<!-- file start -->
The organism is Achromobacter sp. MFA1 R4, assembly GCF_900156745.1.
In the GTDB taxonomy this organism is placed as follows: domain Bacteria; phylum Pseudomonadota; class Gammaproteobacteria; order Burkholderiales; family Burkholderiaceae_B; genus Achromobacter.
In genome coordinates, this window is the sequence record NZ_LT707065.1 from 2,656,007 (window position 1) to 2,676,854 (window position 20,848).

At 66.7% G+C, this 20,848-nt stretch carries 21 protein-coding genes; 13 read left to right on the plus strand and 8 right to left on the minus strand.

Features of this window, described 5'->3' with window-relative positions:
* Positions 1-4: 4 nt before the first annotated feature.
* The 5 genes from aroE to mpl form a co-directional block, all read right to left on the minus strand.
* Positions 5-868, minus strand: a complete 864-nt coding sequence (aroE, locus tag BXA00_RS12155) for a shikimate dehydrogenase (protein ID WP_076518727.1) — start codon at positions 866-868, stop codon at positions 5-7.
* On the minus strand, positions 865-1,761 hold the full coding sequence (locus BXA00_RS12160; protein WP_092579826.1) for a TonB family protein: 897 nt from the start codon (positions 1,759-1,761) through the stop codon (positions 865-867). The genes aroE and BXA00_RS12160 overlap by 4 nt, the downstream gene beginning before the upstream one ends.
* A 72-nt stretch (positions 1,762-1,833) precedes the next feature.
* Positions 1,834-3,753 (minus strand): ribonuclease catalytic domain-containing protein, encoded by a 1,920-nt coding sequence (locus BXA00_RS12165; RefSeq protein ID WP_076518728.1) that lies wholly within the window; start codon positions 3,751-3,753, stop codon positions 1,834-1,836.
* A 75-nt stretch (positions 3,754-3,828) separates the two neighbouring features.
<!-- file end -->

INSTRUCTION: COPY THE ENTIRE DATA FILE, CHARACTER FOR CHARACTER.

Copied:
The organism is Achromobacter sp. MFA1 R4, assembly GCF_900156745.1.
In the GTDB taxonomy this organism is placed as follows: domain Bacteria; phylum Pseudomonadota; class Gammaproteobacteria; order Burkholderiales; family Burkholderiaceae_B; genus Achromobacter.
In genome coordinates, this window is the sequence record NZ_LT707065.1 from 2,656,007 (window position 1) to 2,676,854 (window position 20,848).

At 66.7% G+C, this 20,848-nt stretch carries 21 protein-coding genes; 13 read left to right on the plus strand and 8 right to left on the minus strand.

Features of this window, described 5'->3' with window-relative positions:
* Positions 1-4: 4 nt before the first annotated feature.
* The 5 genes from aroE to mpl form a co-directional block, all read right to left on the minus strand.
* Positions 5-868, minus strand: a complete 864-nt coding sequence (aroE, locus tag BXA00_RS12155) for a shikimate dehydrogenase (protein ID WP_076518727.1) — start codon at positions 866-868, stop codon at positions 5-7.
* On the minus strand, positions 865-1,761 hold the full coding sequence (locus BXA00_RS12160; protein WP_092579826.1) for a TonB family protein: 897 nt from the start codon (positions 1,759-1,761) through the stop codon (positions 865-867). The genes aroE and BXA00_RS12160 overlap by 4 nt, the downstream gene beginning before the upstream one ends.
* A 72-nt stretch (positions 1,762-1,833) precedes the next feature.
* Positions 1,834-3,753 (minus strand): ribonuclease catalytic domain-containing protein, encoded by a 1,920-nt coding sequence (locus BXA00_RS12165; RefSeq protein ID WP_076518728.1) that lies wholly within the window; start codon positions 3,751-3,753, stop codon positions 1,834-1,836.
* A 75-nt stretch (positions 3,754-3,828) separates the two neighbouring features.